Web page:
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Is the formation of bound states from light-light scattering or from the scattering of gravitational waves possible according to general relativity? If it's possible, are there papers out there about it? And are some of those bound states black hole-like? I'm not talking about realistic light, like a world without fermions or other things that aren't gravity. Also, it's a world without quantum mechanics.

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    $\begingroup$ There is a related question, badly answered, at physics.stackexchange.com/q/241602 $\endgroup$ – Iliado Odiseo Apr 12 '18 at 19:17
  • $\begingroup$ Also, at linearized level there isn't. $\endgroup$ – Iliado Odiseo Apr 12 '18 at 19:18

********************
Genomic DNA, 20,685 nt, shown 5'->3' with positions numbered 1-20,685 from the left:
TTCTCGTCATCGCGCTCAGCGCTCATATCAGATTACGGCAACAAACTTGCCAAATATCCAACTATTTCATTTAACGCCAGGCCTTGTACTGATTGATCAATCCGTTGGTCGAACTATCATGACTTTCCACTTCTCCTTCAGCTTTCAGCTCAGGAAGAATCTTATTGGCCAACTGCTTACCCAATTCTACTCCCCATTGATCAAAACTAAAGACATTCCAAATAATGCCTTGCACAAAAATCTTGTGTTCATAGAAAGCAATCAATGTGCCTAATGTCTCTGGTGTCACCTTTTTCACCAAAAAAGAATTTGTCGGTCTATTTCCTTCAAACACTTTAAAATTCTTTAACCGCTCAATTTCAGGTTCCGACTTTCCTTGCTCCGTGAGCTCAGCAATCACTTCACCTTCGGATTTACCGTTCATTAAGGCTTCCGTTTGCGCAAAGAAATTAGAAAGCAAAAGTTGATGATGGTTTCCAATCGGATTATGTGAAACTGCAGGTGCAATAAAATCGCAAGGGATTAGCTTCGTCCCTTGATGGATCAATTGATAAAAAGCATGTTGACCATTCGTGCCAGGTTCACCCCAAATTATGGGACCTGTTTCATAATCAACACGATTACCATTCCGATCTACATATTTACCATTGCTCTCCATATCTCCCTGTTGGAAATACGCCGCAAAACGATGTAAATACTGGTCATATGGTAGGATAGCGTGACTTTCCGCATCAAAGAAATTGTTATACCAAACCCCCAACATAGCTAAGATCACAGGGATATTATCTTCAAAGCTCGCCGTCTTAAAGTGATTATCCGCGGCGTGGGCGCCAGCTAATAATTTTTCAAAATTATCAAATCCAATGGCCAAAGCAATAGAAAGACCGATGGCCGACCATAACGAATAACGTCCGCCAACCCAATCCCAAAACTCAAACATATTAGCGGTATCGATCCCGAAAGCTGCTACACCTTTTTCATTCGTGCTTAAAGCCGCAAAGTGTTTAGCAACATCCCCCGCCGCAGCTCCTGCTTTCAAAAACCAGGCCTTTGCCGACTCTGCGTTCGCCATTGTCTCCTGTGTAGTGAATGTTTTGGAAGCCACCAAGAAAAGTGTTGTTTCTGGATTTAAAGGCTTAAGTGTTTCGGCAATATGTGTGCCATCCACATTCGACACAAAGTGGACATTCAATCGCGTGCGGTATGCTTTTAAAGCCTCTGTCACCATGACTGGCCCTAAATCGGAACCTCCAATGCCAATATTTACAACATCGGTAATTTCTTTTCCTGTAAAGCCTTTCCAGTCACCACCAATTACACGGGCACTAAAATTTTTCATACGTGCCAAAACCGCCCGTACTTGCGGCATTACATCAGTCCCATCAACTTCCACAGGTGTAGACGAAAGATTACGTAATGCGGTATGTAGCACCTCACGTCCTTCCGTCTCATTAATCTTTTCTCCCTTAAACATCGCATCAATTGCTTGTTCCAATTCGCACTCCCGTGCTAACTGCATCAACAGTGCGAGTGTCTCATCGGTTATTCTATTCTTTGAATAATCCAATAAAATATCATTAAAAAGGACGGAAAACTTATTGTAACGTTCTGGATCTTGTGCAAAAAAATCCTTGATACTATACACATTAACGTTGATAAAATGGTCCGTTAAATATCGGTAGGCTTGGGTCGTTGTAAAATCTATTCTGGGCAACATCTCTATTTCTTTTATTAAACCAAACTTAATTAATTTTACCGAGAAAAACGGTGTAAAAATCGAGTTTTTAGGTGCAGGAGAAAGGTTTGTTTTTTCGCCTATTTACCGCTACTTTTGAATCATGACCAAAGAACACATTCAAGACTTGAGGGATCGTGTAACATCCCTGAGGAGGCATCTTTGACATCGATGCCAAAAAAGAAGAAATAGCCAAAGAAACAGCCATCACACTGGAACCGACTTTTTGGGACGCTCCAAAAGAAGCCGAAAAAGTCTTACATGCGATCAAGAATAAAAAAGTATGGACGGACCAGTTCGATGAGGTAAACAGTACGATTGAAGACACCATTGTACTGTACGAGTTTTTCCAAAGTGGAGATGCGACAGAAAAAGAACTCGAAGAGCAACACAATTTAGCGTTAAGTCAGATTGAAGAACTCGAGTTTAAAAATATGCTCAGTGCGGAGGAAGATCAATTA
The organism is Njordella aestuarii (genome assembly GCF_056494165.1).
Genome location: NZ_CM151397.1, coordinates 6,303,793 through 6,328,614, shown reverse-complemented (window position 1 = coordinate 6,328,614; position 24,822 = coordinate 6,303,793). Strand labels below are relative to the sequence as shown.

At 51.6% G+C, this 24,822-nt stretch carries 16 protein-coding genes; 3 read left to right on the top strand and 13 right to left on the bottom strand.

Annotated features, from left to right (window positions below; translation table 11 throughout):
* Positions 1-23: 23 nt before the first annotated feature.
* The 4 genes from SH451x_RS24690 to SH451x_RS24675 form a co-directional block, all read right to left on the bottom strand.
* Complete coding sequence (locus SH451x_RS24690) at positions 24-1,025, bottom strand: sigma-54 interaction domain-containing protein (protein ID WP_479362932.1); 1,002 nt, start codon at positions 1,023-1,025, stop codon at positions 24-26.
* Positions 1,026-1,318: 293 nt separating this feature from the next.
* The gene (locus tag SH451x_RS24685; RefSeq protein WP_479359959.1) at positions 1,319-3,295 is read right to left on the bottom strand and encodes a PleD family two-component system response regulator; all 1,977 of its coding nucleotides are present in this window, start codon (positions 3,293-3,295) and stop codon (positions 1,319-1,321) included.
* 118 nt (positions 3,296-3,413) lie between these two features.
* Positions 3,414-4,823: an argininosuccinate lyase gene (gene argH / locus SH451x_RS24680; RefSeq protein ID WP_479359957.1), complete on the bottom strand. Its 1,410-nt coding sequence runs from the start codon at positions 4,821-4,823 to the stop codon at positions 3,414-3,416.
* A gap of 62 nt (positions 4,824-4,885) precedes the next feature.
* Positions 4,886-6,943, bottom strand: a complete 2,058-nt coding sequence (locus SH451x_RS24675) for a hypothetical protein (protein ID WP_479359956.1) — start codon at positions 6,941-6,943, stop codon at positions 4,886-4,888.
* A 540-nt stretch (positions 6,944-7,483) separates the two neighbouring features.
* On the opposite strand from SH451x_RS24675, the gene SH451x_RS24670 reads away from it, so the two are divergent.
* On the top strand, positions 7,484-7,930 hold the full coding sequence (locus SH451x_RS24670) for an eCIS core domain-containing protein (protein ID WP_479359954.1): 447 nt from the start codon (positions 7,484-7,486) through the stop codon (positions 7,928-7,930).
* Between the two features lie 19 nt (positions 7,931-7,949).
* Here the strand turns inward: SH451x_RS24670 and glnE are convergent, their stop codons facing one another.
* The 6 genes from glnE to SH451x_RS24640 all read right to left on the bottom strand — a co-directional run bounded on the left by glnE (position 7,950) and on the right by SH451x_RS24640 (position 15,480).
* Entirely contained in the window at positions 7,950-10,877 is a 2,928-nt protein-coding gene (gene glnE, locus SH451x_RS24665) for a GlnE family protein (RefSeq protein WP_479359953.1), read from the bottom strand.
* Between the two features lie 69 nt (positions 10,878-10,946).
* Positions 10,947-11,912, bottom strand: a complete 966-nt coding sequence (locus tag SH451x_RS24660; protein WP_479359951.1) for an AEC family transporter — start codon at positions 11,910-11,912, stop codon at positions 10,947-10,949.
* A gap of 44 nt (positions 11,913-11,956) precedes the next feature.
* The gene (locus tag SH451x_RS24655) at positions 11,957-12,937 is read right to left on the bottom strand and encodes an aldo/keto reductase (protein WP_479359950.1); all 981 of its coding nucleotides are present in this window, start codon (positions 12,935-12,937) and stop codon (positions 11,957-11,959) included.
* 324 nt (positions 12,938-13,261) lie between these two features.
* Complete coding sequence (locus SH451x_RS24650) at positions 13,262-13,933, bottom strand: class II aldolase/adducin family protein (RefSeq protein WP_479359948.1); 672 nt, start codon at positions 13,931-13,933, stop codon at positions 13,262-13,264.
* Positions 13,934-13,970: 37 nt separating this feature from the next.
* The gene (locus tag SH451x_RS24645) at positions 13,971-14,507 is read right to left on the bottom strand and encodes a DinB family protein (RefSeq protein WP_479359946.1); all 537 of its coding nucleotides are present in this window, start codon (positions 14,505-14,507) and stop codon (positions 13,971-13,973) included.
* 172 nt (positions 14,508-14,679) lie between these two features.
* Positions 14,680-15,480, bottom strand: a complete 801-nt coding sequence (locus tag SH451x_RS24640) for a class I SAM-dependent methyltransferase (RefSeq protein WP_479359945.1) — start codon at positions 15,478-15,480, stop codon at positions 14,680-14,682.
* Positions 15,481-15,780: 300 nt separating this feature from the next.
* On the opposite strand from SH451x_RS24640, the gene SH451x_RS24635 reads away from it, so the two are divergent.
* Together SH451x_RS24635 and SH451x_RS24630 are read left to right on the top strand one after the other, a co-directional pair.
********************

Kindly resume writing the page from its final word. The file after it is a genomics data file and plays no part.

• $\begingroup$ a world without quantum mechanics is closer to science fiction than fiction. Do you consider the planets in bound states around the sun? $\endgroup$ – anna v Apr 16 '18 at 13:05
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We normally describe gravitational waves using the linear approximation and in this approximation gravitational waves simply superpose rather than interacting so no bound state is possible. However the energy in the GWs does contribute to the curvature so once you move past the linear approximation the waves do interact and could in principle form a bound state.

These bound states are generally called geons and there has been a lot of research into whether they can exist or not. This isn't an area I know a lot about but the impression I get is that research has stalled a bit. We know geon solutions must exist but we don't know if they are stable.

Wikipedia uses the term geon to refer to bound states of light as well. There is also the kugelblitz, which might also fit your criteria.

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